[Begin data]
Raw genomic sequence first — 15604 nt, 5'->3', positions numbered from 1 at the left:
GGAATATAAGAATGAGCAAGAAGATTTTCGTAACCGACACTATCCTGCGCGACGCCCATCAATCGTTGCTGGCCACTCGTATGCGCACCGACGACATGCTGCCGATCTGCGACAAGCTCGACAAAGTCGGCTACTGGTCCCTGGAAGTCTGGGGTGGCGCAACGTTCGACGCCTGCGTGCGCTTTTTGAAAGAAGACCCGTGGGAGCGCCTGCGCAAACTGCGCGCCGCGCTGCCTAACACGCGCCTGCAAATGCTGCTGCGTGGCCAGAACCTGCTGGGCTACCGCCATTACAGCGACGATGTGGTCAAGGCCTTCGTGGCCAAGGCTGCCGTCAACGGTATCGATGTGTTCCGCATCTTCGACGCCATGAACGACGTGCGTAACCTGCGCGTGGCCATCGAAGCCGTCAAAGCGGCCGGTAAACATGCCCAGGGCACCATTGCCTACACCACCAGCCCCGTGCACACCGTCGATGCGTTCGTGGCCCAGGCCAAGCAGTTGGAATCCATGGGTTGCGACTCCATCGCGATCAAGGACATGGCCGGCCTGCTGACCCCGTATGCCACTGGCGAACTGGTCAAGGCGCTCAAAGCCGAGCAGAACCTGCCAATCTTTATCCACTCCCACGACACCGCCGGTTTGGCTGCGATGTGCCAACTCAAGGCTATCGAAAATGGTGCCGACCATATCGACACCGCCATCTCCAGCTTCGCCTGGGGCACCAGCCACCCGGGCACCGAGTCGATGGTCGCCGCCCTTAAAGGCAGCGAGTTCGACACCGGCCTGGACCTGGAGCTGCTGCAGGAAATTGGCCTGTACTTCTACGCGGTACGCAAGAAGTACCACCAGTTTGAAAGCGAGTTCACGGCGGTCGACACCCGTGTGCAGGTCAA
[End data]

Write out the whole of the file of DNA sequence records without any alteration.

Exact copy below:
Raw genomic sequence first — 15604 nt, 5'->3', positions numbered from 1 at the left:
GGAATATAAGAATGAGCAAGAAGATTTTCGTAACCGACACTATCCTGCGCGACGCCCATCAATCGTTGCTGGCCACTCGTATGCGCACCGACGACATGCTGCCGATCTGCGACAAGCTCGACAAAGTCGGCTACTGGTCCCTGGAAGTCTGGGGTGGCGCAACGTTCGACGCCTGCGTGCGCTTTTTGAAAGAAGACCCGTGGGAGCGCCTGCGCAAACTGCGCGCCGCGCTGCCTAACACGCGCCTGCAAATGCTGCTGCGTGGCCAGAACCTGCTGGGCTACCGCCATTACAGCGACGATGTGGTCAAGGCCTTCGTGGCCAAGGCTGCCGTCAACGGTATCGATGTGTTCCGCATCTTCGACGCCATGAACGACGTGCGTAACCTGCGCGTGGCCATCGAAGCCGTCAAAGCGGCCGGTAAACATGCCCAGGGCACCATTGCCTACACCACCAGCCCCGTGCACACCGTCGATGCGTTCGTGGCCCAGGCCAAGCAGTTGGAATCCATGGGTTGCGACTCCATCGCGATCAAGGACATGGCCGGCCTGCTGACCCCGTATGCCACTGGCGAACTGGTCAAGGCGCTCAAAGCCGAGCAGAACCTGCCAATCTTTATCCACTCCCACGACACCGCCGGTTTGGCTGCGATGTGCCAACTCAAGGCTATCGAAAATGGTGCCGACCATATCGACACCGCCATCTCCAGCTTCGCCTGGGGCACCAGCCACCCGGGCACCGAGTCGATGGTCGCCGCCCTTAAAGGCAGCGAGTTCGACACCGGCCTGGACCTGGAGCTGCTGCAGGAAATTGGCCTGTACTTCTACGCGGTACGCAAGAAGTACCACCAGTTTGAAAGCGAGTTCACGGCGGTCGACACCCGTGTGCAGGTCAA